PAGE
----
It’s been a harrowing journey at times for Auburn baseball in recent years, but light is finally pouring in from the end of the tunnel. The 2019 season is perhaps one of the most anticipated in years, and the stage is set for the program to take the next step.
Ever since Butch Thompson took over in the fall of 2015, consistent progress has been made in each subsequent season. Though Thompson’s first season was rocky as expected, the next saw the Tigers nearly make it to a Super Regional. Last season, the Tigers not only made it, but went to-to-toe with the Florida Gators and just barely came up short. Auburn fans are hoping 2019 delivers even further improvement and some of the magic of seasons past.
“Sometimes it takes two or three years to get a regional-type team built, so in some ways I feel like we’re ahead of the game,” Thompson told AL.com last season.
Names like Bo Jackson, Tim Hudson, and Frank Thomas are just a few who have graced the program, each of whom went on to have successful Major League Baseball careers and were MLB All-Stars. Jackson, arguably the most prolific athlete in Auburn history, played from 1983-86 and had his greatest season in ‘85. That year, Jackson hit .401 with 17 home runs and ended the season with a school-record .864 slugging percentage.
Like Jackson, football brought Thomas to The Plains, but a love for baseball led him to the diamond. Thomas, Auburn’s first consensus All-America pick, played from 1987-89. In ‘89, he hit an SEC-best .403 with 83 runs and 19 home runs. The first baseman helped the Tigers win the SEC Tournament and advance deep in the Atlantic Regional.
Hudson, the 1997 Rotary Smith Award Winner, found historic success in his two years with the Tigers from 1996-97. In ‘97, Hudson played in all 65 games as a pitcher and outfielder. Hudson went 15-2 with a 2.97 ERA, hit .396 with 18 home runs, and helped his team tie a school-record with 50 wins and reach the College World Series (CWS) for the fourth—and most recent—time in school history.
As for 2019, the Tigers have to replace big talent once again. Casey Mize, the No. 1 overall pick by the Detroit Tigers in the 2018 MLB Draft, left behind enormous shoes to fill on the mound. But Auburn has plenty of young talent in right-hander Tanner Burns, who was named Freshman All-American in 2018; Davis Daniel, an experienced pitcher who turned down an offer by the Milwaukee Brewers to return for his junior season; and newcomer Garrett Wade, a 6-foot-2 left-hander from Hartselle High School and the 2017-2018 Alabama Baseball Gatorade Player of the Year.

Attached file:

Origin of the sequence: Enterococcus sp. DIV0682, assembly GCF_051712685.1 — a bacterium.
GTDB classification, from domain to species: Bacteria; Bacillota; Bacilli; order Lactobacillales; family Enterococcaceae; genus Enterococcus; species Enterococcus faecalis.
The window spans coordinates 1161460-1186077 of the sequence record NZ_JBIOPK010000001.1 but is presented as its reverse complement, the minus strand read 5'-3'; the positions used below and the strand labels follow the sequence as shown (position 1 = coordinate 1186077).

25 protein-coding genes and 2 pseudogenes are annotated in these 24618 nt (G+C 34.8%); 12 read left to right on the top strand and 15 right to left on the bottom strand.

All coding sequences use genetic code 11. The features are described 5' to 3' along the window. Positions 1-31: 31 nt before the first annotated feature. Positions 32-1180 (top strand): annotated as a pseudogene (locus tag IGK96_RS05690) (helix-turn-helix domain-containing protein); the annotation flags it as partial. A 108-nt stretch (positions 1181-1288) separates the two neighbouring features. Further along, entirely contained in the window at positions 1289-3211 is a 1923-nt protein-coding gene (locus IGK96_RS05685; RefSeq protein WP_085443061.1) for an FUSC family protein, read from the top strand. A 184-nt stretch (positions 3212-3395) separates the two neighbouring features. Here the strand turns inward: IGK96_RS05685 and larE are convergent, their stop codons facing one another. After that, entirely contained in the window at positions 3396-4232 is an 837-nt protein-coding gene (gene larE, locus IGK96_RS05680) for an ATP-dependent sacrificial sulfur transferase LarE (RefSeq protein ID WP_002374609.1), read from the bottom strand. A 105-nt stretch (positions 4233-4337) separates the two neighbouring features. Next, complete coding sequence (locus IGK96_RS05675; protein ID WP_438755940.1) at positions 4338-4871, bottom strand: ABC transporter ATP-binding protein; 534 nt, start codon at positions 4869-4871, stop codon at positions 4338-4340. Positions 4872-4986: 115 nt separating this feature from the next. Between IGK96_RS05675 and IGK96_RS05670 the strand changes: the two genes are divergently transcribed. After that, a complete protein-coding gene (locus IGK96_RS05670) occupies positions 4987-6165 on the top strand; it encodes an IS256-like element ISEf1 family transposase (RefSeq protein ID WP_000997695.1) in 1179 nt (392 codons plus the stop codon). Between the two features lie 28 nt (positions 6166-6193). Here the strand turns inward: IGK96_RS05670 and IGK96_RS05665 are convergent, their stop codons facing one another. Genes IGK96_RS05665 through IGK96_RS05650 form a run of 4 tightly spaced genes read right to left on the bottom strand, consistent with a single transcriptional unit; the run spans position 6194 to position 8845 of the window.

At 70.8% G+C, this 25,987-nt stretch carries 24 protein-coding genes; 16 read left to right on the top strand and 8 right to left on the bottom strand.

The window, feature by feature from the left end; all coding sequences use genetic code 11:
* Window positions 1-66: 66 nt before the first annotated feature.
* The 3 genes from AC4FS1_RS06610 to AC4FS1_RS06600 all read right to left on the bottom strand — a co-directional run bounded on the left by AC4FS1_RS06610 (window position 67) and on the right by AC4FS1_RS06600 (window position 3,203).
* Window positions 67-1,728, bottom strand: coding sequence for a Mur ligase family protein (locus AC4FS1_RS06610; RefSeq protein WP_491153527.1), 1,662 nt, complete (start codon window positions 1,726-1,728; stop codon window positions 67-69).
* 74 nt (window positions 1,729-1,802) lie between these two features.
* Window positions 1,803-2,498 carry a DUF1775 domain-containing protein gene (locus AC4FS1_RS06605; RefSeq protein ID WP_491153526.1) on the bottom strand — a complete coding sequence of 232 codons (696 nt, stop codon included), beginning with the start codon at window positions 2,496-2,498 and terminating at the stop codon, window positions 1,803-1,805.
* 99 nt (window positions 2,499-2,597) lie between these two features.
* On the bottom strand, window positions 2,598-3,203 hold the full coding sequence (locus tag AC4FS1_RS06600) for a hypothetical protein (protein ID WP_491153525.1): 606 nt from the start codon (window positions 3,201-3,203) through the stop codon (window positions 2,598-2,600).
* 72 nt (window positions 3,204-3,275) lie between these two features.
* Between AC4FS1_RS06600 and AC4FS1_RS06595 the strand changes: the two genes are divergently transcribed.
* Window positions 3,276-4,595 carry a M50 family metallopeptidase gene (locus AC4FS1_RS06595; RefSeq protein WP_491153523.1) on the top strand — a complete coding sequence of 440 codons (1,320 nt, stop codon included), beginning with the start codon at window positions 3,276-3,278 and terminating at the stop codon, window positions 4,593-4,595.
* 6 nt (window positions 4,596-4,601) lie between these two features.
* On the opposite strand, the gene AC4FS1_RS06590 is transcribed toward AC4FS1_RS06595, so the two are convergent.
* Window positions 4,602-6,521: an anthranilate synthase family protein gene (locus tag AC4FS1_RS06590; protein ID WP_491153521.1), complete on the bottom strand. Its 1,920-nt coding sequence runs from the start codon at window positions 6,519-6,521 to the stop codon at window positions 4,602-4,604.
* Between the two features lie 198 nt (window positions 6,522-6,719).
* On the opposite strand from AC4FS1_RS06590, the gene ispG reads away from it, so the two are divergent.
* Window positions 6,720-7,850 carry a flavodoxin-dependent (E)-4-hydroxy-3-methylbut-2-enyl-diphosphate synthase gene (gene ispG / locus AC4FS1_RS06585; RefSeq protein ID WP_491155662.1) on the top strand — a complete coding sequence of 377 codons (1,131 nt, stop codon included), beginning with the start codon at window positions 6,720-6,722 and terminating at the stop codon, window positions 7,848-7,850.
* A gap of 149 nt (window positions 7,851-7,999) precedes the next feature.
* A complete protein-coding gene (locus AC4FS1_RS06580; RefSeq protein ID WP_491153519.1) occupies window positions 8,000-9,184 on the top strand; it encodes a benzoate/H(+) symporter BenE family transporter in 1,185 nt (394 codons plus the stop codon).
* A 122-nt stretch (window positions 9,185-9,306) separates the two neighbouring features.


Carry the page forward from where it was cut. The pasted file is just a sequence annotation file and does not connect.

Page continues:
Burns went 7-4 on the mound in 2018, pitching the second-most innings on the team, 86 2/3, with a 3.01 ERA, and 77 strikeouts—the most by a freshman since 2008. Burns was also the first Auburn freshman to start an NCAA tournament opener since 1998. Daniel went 3-4 with a 4.86 ERA and 70 strikeouts in 66 2/3 innings. Wade finished his senior season in high school 7-2 with a .90 ERA and 103 strikeouts in 54 2/3 innings.
“I’m proud of the accomplishments we have made on and off the field,” said Thompson, “yet there is still much work to be done.”
Of course, the next big step would be a return to the CWS. It feels like a lifetime since Hudson led Auburn to its last CWS appearance in 1997. That season, the Tigers finished 50-17 and thrived in a conference that dominated the sport, with half the CWS participants coming from the Southeastern Conference (SEC) alone. LSU eventually defeated SEC foe Alabama for the national championship that year.
Auburn made its own mark as well in the Eastern Regional prior to the CWS by winning one of the most memorable games in the program’s history. After defeating Western Carolina and South Florida, Auburn faced Florida State. Things looked bleak as Auburn stared down the barrel of a six-run deficit late in the game, but a rollercoaster of emotions was on the horizon. With the bases loaded, backup catcher David Ross, who later won the World Series with the Boston Red Sox in 2013 and the Chicago Cubs in 2016 and finished as first runner-up in Dancing with the Stars in 2017, swung at strike three to seemingly end the game and the season. But that was not the case.
To the dismay of Seminole fans, Ross actually foul tipped the ball off the catcher’s mitt. A couple of pitches later, Ross knocked one out of the park. Auburn won 8-7, and later defeated FSU once more to advance to the CWS.
That game was arguably the most exhilarating in Auburn’s history, and fans have been starved for more like it ever since. If Thompson continues his current pattern of improvement, 2019 might be the year they are finally treated to more monumental wins and making the 2019 CWS could be a real possibility. H&A
Cover photo: Bailey Horn – Photo courtesy Auburn Athletics